Spectators may be limited or not allowed at all. Post-race food will be more limited or may not be available at all. Awards ceremonies may be cancelled or altered. (But you still get to race!)
State vs local authorities
State authorities may authorize these races to take place, but local authorities may override this decision and impose other restrictions or timelines. And, states and cities across the country may see wide variability as races come back. For example, New York or New Jersey may be slower to see races return than other states that haven’t been hit as hard. I know of one running event in Wyoming that recently received permission to have up to 250 people at their race in mid-July. There are some resources at the end of the article to check the status of your home state or another state where you want to race.
If you’re just getting back into training
Make a clear assessment of your physical and mental preparedness levels. Get clear about your current status and goals. If your training has mostly or completely gone out the window, it’s time to get back to it. But, start slow and be confident that, although it will feel tough for the first week or so, you are not starting from square one. Remember the concept of residuals: the longer you’ve been doing a sport, the greater your residual level of strength, skill, and fitness will be.
The most important area to be clear about is your swim. The swim requires the highest degree of skill. And, we’ve all been out of the water for at least two months. If you’ve been swimming all your life, your swim will come back quickly. If you’re new to swimming, it will take longer to come back.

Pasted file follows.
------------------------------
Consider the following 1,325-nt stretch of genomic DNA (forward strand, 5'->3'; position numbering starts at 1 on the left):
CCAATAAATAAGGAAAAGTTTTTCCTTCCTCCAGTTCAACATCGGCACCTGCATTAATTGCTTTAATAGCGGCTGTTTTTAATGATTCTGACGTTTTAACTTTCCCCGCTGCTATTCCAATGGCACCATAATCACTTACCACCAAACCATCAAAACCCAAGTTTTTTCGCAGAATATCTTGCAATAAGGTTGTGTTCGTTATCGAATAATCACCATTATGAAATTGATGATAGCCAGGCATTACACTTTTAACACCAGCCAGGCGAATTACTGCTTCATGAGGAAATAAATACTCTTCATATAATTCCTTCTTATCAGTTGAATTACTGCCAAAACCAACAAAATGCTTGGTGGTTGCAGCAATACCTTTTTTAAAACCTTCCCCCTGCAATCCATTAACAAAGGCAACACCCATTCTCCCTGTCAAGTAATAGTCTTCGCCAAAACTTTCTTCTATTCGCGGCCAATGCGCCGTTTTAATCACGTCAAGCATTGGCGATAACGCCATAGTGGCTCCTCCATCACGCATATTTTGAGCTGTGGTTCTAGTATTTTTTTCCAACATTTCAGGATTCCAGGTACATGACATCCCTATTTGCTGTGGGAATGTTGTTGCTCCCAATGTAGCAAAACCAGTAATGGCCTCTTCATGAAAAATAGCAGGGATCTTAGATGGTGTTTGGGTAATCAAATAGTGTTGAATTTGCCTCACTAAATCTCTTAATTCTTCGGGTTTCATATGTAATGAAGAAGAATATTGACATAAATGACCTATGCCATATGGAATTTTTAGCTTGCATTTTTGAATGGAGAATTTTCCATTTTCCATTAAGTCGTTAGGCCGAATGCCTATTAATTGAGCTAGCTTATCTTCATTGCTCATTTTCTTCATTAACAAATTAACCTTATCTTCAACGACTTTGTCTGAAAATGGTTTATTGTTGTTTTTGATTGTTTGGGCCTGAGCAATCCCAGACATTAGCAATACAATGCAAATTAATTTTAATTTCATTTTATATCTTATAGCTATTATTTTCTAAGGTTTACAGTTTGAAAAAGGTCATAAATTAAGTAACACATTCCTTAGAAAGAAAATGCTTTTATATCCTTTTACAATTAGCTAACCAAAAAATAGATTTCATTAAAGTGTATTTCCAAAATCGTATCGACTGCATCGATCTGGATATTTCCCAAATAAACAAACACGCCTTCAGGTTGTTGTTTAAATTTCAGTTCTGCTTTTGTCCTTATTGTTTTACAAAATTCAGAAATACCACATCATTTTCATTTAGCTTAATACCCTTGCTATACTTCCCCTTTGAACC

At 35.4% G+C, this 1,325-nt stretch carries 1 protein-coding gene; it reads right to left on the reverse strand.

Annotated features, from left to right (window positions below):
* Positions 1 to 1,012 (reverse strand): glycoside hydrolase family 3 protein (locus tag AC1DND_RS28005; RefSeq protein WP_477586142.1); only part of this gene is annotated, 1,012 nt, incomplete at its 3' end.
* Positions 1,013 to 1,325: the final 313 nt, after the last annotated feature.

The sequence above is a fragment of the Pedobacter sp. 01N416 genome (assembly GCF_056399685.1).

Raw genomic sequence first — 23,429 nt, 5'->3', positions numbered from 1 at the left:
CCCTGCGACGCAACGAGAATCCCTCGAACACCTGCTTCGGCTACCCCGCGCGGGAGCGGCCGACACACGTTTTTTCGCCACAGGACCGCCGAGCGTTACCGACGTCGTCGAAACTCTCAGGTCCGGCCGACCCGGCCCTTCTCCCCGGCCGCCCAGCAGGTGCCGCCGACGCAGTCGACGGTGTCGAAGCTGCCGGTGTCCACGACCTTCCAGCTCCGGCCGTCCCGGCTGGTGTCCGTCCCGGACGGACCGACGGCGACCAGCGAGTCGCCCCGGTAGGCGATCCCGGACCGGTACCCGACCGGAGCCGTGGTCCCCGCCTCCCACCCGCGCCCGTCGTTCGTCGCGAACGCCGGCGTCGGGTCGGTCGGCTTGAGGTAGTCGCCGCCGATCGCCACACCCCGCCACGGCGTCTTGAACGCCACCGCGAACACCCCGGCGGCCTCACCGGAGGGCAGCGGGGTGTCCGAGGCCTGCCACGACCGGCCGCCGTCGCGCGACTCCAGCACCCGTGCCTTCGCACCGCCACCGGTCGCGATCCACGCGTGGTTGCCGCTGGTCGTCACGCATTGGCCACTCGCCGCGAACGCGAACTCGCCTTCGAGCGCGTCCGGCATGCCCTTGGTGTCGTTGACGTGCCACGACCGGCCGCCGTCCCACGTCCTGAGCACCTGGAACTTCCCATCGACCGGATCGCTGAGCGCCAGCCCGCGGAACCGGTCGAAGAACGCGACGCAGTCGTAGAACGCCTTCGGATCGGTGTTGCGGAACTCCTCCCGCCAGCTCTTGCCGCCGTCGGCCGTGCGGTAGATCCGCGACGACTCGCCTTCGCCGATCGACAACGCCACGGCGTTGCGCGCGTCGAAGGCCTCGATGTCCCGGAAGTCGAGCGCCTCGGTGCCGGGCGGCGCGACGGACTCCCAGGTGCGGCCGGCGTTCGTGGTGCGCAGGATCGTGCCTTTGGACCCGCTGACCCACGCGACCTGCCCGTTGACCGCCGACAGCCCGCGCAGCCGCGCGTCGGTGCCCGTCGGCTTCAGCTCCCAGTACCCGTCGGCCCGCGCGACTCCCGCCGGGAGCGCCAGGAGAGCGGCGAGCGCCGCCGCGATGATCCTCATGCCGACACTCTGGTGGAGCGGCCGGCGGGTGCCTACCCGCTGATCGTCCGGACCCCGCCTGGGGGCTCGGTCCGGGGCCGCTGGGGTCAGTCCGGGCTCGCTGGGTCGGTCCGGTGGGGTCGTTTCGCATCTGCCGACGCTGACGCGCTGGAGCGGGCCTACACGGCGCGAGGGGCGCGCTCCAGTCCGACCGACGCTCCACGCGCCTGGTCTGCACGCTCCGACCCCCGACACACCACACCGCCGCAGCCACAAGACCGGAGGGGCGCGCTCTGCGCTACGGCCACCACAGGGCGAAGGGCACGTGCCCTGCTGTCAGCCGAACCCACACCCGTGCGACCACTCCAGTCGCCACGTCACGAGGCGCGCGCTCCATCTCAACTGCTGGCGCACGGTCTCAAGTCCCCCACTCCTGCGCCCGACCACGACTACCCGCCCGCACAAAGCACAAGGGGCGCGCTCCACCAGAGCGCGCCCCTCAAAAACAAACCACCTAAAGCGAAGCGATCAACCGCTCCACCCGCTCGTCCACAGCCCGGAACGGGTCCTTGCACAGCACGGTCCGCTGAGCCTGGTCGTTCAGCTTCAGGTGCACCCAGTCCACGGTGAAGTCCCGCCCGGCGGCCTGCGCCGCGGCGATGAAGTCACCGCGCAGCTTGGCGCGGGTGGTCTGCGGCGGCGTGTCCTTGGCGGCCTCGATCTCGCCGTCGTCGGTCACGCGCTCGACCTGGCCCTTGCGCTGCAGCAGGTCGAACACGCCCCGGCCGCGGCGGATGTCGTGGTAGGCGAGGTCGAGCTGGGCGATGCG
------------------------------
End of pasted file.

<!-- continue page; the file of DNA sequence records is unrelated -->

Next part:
Level of personal choice in participation – where are you?
As I talk daily with my athletes around the country, I see three very clear levels of desire to get back to racing:
- I’m not ready to be in large groups. I don’t think I’ll do any races this summer.
- I think I’m ready, but I’m going to wait a while to see how things go. Maybe I’ll race later in the season.
- I can’t wait to race! I’m ready today!
Small, local, single sport races
Running, open water swim and bike time trial events may come back on the calendar sooner than triathlon. These are a great place to put your competitive energies, support local race organizers, and help you stay motivated to train.
As always, in these times of great change, race restart is an evolving situation. Keep checking for updates and clarity on course of action for your race in your area.
There are a lot of new rules for all of us to follow as coaches, racers,, and race directors. Continue to be patient, committed, and flexible as we all move forward.
I commend you for staying dedicated to great health, good nutrition, and regular training. It is in times of great stress that we all function best by maintaining good, healthy habits.
References & Resources
Safer at home, outdoor recreation. State of Colorado website. Guidelines to navigating COVID-19. https://covid19.colorado.gov/safer-at-home/safer-at-home-outdoor-recreation
New York Times: See how all 50 states are reopening